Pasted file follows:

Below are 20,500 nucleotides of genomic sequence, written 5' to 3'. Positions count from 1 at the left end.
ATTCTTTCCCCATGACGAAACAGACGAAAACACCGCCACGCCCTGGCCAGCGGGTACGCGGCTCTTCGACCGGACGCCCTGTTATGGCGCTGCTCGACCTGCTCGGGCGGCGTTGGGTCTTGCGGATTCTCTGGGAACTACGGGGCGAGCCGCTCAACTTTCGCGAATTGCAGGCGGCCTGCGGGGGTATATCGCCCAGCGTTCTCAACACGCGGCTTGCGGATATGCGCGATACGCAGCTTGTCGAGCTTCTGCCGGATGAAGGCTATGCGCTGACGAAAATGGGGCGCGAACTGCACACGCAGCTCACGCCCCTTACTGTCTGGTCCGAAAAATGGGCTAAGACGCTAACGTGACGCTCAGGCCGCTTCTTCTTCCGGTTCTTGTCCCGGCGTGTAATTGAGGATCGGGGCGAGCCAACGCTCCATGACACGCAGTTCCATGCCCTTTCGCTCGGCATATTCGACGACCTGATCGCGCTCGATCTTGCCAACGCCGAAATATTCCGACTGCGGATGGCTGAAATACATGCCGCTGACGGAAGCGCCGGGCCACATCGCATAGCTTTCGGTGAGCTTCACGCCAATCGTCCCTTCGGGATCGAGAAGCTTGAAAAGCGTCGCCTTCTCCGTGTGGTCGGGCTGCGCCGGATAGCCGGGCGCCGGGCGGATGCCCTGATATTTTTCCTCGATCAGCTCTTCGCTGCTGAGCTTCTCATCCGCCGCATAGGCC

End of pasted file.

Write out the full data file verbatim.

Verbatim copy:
Below are 20,500 nucleotides of genomic sequence, written 5' to 3'. Positions count from 1 at the left end.
ATTCTTTCCCCATGACGAAACAGACGAAAACACCGCCACGCCCTGGCCAGCGGGTACGCGGCTCTTCGACCGGACGCCCTGTTATGGCGCTGCTCGACCTGCTCGGGCGGCGTTGGGTCTTGCGGATTCTCTGGGAACTACGGGGCGAGCCGCTCAACTTTCGCGAATTGCAGGCGGCCTGCGGGGGTATATCGCCCAGCGTTCTCAACACGCGGCTTGCGGATATGCGCGATACGCAGCTTGTCGAGCTTCTGCCGGATGAAGGCTATGCGCTGACGAAAATGGGGCGCGAACTGCACACGCAGCTCACGCCCCTTACTGTCTGGTCCGAAAAATGGGCTAAGACGCTAACGTGACGCTCAGGCCGCTTCTTCTTCCGGTTCTTGTCCCGGCGTGTAATTGAGGATCGGGGCGAGCCAACGCTCCATGACACGCAGTTCCATGCCCTTTCGCTCGGCATATTCGACGACCTGATCGCGCTCGATCTTGCCAACGCCGAAATATTCCGACTGCGGATGGCTGAAATACATGCCGCTGACGGAAGCGCCGGGCCACATCGCATAGCTTTCGGTGAGCTTCACGCCAATCGTCCCTTCGGGATCGAGAAGCTTGAAAAGCGTCGCCTTCTCCGTGTGGTCGGGCTGCGCCGGATAGCCGGGCGCCGGGCGGATGCCCTGATATTTTTCCTCGATCAGCTCTTCGCTGCTGAGCTTCTCATCCGCCGCATAGGCC